Wednesday, February 25, 2009
Jim Calhoun and Law Professors
I'm a big sports fan. I even watch Mike and Mike with my sling box when away. Golic is beginning to wear on me, though. Recently I have following the Jim Calhoun "we bring in $12 million for the University" affair. This, as you know, is the explanation for and defense of his salary and that of every other big time college coach. The fact that their salaries are set by the market is OK by me although I think it is a pretty screwed up market that values a coach in the multiple millions and the a high school teacher at 30K.
What concerns me is the way the argument has morphed into some kind moral defense as in "he's really a good guy" and I do not mean Jim Calhoun only. Let's be real. The coaches make their dough on the backs of a captive labor market composed predominately of African Americans and poor people. I'll stay away from the details but you know them anyway. Through a very profitable cooperative effort with the NBA and the NFL, the Schools exercise tremendous monopsony power. So, the next time you hear that the salaries are OK because they are set by the market, remember that the same cannot be said of the employees -- the players. When these high paid coaches concede their part in this exploitation and argue forcefully for extending the benefits of the market to their player I'll find the defense more compelling.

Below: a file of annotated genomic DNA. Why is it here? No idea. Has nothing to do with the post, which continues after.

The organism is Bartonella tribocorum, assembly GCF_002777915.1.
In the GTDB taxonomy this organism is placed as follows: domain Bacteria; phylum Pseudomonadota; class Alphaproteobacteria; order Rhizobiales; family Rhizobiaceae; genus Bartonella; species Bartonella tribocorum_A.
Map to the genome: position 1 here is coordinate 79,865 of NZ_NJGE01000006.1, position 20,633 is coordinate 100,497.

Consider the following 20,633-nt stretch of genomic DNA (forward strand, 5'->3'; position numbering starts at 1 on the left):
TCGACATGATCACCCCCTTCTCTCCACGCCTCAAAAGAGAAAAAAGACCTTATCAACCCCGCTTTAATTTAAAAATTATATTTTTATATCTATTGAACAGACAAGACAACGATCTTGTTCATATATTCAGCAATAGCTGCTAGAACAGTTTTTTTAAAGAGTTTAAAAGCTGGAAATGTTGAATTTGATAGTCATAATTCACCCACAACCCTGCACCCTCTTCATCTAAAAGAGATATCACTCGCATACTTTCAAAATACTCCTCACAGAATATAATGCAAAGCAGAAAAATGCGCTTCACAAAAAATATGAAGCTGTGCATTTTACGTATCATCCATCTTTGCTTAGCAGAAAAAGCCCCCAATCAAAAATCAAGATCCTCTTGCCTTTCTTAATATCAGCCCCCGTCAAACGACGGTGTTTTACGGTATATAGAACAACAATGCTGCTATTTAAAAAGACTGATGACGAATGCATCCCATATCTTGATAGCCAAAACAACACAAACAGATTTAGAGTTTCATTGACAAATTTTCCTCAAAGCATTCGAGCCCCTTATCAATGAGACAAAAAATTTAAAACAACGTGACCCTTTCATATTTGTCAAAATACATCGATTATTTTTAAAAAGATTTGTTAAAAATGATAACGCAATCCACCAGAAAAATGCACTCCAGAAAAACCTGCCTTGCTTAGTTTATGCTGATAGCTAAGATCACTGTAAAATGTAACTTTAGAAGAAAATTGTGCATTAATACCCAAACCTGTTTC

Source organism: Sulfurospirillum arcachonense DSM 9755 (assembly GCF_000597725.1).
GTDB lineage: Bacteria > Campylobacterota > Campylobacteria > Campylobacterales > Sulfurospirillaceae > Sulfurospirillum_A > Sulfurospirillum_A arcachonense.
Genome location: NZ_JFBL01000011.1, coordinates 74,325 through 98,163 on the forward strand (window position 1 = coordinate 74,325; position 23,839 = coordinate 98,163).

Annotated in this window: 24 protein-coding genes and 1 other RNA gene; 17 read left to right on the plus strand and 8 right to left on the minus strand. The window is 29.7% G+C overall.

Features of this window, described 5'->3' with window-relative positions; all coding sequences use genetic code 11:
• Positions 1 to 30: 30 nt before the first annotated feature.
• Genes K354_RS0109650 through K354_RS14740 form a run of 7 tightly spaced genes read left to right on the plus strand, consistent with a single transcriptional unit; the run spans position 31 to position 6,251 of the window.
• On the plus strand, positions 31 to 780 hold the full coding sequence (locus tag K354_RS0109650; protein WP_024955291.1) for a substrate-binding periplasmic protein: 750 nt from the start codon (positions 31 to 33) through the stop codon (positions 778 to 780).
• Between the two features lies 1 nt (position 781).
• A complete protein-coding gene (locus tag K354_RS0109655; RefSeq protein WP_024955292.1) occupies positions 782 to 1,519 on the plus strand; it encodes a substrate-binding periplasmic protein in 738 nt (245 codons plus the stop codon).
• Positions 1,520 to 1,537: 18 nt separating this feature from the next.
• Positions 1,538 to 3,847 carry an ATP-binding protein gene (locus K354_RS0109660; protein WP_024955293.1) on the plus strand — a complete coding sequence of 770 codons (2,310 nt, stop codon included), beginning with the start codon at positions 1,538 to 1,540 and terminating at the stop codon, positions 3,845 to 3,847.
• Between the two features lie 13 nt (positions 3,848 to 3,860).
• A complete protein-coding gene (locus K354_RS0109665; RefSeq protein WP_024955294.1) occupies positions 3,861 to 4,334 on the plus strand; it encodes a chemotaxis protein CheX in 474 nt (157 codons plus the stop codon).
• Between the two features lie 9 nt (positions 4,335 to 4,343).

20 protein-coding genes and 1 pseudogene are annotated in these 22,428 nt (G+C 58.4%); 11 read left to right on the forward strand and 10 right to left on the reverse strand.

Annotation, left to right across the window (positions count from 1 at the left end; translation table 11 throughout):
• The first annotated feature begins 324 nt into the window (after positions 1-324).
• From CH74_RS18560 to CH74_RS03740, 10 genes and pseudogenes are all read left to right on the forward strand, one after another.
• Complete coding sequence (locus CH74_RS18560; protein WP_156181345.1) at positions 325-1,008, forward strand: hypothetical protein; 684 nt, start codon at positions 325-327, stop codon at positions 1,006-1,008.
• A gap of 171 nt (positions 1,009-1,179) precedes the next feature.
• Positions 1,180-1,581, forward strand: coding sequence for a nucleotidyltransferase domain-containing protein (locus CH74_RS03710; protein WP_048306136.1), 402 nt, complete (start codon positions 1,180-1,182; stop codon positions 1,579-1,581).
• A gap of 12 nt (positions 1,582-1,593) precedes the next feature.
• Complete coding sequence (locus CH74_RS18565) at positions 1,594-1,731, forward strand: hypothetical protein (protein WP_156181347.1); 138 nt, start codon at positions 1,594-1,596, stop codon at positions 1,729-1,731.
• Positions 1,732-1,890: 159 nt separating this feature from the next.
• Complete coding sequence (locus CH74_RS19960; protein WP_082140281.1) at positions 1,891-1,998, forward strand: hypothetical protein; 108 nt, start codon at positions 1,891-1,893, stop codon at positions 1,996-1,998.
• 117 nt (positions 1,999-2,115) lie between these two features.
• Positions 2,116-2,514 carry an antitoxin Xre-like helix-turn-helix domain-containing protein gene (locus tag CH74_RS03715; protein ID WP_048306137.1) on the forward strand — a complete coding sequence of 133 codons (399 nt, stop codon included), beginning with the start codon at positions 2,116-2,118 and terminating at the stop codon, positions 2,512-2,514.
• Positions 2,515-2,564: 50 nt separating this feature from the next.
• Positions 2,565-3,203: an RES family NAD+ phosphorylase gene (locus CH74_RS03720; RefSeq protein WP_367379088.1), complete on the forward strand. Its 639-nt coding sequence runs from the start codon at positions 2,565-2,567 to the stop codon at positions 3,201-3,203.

When you think about it maybe they are not much different from many law professors. Law Schools charge ahead to hire new professors from the privileged classes know that the economic downturn may be felt predominately by the non elites at their Universities. Is there that much difference between these two forms of indifference to the condition of those at the bottom of the ladder?